The couple have been alternating the 215-mile trip between London and the South West and will continue to do so after they marry.

Says Simon, who has a 14-year-old son, Max, from a first marriage: 'With all that travelling it must be true love.

Grizzle, our border terrier, is delighted - and so am I.'

Ban makes Dai fume

The public smoking ban got off to the unlikeliest of starts at Hickstead yesterday where paternal showjumping impresario Douglas Bunn, a heavy smoker himself, declared his box at the All England Jumping Course to be smoke-free.

Not only did Bunn, 79, suppress his own habit, so too did his guests, who included Dame Vera Lynn, society physician Dr Tony Greenburgh and baronet Sir David Llewellyn.

Sir Dai, who is rarely seen without a cigarette, laments: 'It's the end of civilisation as I know it.'

Happily, the clean air meant a first public outing for Bunn's latest grandchild, Lorna - named after Dougie's late wife.

Meanwhile, Lorna's equestrian mother Chloe revealed she will resume her riding career today as she attempts to make the British team for the 2008 Olympics.

Agent Daisy gets a new assignment

Budding model Daisy Lowe is about to learn that revenge is sweet in the fashion world.

For after she was rejected in favour of Kate Moss as the face of Agent Provocateur - prompting her to fume that the supermodel had 'stolen my thunder' - I can reveal that gawky Daisy is being lined up as Miss Moss's replacement at the lingerie brand.

With Kate about to be dropped by the underwear firm next month - amid Agent Daisy whispers that at 33 she is looking tired and gaunt - I understand that 18-year-old Daisy has already completed a fashion shoot for the brand.

The company are being tightlipped about their new model except to hint that she is not a conventional beauty. But for Kate, Daisy's appointment would rub salt in a raw wound.

The supermodel has been on non-speaking terms with Miss Lowe's louche mother Pearl, queen of the hard-partying Primrose Hill set, over her tell-all autobiography. Daisy, meanwhile, is limbering up nicely for a career in what is a fickle profession.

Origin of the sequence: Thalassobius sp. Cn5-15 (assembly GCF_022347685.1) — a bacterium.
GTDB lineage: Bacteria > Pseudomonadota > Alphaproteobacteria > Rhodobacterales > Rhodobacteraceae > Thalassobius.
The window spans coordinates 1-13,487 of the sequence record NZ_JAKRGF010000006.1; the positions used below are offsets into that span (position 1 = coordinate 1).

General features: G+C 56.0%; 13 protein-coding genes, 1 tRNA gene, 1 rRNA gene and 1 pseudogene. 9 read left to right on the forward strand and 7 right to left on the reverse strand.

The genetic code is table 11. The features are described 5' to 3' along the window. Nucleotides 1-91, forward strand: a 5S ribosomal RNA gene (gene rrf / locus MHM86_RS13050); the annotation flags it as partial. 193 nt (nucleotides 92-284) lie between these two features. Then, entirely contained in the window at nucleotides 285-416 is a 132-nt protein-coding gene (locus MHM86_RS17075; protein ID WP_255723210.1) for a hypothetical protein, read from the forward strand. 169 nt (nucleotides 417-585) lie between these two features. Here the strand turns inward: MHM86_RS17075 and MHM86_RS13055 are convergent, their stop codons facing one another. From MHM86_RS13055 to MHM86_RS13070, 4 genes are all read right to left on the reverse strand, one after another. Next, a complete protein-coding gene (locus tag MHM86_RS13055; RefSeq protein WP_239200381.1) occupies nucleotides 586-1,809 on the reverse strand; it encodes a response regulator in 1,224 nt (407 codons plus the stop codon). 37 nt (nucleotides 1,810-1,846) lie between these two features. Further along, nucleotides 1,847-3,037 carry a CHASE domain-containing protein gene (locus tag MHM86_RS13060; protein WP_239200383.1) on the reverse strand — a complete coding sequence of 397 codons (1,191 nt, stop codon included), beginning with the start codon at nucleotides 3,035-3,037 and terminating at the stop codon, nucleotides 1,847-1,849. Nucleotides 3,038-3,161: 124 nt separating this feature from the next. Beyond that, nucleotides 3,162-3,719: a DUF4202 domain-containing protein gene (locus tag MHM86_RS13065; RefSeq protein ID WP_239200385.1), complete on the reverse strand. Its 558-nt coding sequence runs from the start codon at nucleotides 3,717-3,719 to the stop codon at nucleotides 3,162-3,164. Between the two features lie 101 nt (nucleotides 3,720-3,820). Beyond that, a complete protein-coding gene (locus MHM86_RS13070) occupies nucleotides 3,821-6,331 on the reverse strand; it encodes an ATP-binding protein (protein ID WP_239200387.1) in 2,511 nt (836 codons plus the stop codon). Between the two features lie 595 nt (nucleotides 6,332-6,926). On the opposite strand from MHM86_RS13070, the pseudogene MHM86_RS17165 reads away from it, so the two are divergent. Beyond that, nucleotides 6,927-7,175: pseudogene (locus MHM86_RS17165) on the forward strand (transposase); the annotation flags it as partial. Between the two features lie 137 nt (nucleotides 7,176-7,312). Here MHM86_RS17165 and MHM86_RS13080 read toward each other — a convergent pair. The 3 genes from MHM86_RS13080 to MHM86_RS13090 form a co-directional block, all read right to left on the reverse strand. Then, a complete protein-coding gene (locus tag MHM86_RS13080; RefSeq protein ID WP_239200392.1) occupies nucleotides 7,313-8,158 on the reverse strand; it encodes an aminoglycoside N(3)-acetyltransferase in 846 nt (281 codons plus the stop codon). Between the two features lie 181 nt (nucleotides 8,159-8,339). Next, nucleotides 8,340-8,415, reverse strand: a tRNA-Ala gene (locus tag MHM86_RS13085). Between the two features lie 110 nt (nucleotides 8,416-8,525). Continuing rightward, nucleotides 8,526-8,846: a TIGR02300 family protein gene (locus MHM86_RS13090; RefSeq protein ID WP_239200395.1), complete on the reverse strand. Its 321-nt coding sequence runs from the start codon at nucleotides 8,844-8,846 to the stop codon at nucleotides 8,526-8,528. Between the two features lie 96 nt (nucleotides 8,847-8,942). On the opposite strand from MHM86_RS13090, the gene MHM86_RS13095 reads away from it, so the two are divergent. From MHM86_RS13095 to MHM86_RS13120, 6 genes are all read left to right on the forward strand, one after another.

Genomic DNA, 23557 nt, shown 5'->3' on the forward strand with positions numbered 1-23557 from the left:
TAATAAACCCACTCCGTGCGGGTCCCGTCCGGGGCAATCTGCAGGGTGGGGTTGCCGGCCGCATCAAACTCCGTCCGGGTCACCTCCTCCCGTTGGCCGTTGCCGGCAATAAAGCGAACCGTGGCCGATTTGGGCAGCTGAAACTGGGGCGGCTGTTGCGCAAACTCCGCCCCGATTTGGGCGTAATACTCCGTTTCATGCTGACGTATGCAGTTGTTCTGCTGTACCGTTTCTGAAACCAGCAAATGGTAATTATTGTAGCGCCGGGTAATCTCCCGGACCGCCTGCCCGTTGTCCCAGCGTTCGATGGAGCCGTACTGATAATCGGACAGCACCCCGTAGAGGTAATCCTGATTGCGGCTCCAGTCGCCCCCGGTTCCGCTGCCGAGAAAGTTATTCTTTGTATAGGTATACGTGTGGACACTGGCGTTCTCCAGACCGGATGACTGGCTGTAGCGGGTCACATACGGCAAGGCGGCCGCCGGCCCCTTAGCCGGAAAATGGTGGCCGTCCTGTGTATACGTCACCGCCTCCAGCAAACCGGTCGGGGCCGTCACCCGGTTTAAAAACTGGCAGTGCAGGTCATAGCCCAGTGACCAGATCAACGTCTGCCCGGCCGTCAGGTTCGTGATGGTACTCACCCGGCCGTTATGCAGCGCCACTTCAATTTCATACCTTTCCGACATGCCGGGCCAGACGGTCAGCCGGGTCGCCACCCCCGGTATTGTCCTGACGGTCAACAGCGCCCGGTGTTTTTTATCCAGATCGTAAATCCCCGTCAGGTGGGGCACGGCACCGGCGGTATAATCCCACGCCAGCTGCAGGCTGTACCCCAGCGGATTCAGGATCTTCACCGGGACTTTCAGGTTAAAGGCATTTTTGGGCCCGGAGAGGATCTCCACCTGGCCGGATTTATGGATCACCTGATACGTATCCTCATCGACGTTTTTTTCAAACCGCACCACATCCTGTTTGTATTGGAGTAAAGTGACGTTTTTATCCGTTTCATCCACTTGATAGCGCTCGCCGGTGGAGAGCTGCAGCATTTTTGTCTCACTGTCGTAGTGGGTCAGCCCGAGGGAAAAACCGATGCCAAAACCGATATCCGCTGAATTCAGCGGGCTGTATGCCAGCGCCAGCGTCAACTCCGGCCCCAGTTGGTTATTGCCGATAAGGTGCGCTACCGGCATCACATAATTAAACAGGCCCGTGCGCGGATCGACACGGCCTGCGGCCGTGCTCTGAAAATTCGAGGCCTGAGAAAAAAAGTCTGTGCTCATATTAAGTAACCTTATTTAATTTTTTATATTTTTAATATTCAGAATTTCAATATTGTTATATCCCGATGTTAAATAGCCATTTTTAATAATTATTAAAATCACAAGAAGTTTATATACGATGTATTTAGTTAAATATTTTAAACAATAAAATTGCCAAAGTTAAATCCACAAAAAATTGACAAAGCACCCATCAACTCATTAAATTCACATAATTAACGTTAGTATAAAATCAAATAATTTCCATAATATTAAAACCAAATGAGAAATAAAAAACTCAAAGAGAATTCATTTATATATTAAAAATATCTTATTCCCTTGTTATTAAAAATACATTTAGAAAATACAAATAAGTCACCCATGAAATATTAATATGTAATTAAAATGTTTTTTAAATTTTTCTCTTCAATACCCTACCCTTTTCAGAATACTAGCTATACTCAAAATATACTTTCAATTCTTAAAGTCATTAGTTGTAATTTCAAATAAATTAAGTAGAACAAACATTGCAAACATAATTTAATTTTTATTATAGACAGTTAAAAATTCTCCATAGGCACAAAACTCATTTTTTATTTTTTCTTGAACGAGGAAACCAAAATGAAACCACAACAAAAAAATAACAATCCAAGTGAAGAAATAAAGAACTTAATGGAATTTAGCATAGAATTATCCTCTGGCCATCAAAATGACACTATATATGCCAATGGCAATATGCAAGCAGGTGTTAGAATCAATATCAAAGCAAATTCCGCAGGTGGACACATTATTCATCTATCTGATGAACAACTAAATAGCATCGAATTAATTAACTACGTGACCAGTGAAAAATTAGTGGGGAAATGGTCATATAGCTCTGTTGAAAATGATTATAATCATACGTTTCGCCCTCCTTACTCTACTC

The other day she angered organisers at a celebrity swop shop event by failing to turn up and model for them — despite having been booked weeks in advance.

Instead, they received a lastminute call explaining Daisy could not attend because she wanted to see rock band Queens Of The Stone Age play at the O2 Wireless festival in Hyde Park.

Move over Miss Moss.

Gordon Brown's new advisor on terrorism, Lord Stevens, didn't make much of an impression at Newcastle Races on the first day of his job.

The former Metropolitan Police Commissioner was a guest of building society Northern Rock for an evening meeting, but was refused entry because officials didn't recognise him.

'There was high security, and no one knew who he was,' a racegoer tells me. 'Eventually the chief executive of Northern Rock came down and identified the PM's new expert, and he was allowed in.'


Perhaps it was just as well that Princes William and Harry chose the acts for yesterday's Diana concert rather than their uncle Earl Spencer.

For Charles Spencer told Radio4's Saturday Live show that his favourite song was Benny Hill's PS novelty hit Ernie (The Fastest Milkman In The West). He even admitted once spotting the comic in an airport and rushing up to get his autograph.

Interestingly, fellow Old Etonian David Cameron is also a fan of the tune - having chosen it as one of his Desert Island Discs.